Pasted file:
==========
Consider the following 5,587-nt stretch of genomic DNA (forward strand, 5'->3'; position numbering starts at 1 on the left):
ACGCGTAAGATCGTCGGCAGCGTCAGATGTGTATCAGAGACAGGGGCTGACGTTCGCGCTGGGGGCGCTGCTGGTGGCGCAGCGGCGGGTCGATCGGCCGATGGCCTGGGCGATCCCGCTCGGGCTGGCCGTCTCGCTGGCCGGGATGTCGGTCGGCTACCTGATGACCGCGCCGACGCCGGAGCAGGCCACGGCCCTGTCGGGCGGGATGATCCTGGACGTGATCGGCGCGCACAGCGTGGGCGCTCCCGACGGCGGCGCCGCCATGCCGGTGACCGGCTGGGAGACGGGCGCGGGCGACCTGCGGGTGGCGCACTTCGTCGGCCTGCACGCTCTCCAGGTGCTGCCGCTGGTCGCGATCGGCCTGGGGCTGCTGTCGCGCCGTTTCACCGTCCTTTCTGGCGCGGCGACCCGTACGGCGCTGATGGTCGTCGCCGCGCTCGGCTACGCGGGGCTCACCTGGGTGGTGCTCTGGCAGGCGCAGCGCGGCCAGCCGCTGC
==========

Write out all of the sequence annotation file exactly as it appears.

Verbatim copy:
Consider the following 5,587-nt stretch of genomic DNA (forward strand, 5'->3'; position numbering starts at 1 on the left):
ACGCGTAAGATCGTCGGCAGCGTCAGATGTGTATCAGAGACAGGGGCTGACGTTCGCGCTGGGGGCGCTGCTGGTGGCGCAGCGGCGGGTCGATCGGCCGATGGCCTGGGCGATCCCGCTCGGGCTGGCCGTCTCGCTGGCCGGGATGTCGGTCGGCTACCTGATGACCGCGCCGACGCCGGAGCAGGCCACGGCCCTGTCGGGCGGGATGATCCTGGACGTGATCGGCGCGCACAGCGTGGGCGCTCCCGACGGCGGCGCCGCCATGCCGGTGACCGGCTGGGAGACGGGCGCGGGCGACCTGCGGGTGGCGCACTTCGTCGGCCTGCACGCTCTCCAGGTGCTGCCGCTGGTCGCGATCGGCCTGGGGCTGCTGTCGCGCCGTTTCACCGTCCTTTCTGGCGCGGCGACCCGTACGGCGCTGATGGTCGTCGCCGCGCTCGGCTACGCGGGGCTCACCTGGGTGGTGCTCTGGCAGGCGCAGCGCGGCCAGCCGCTGC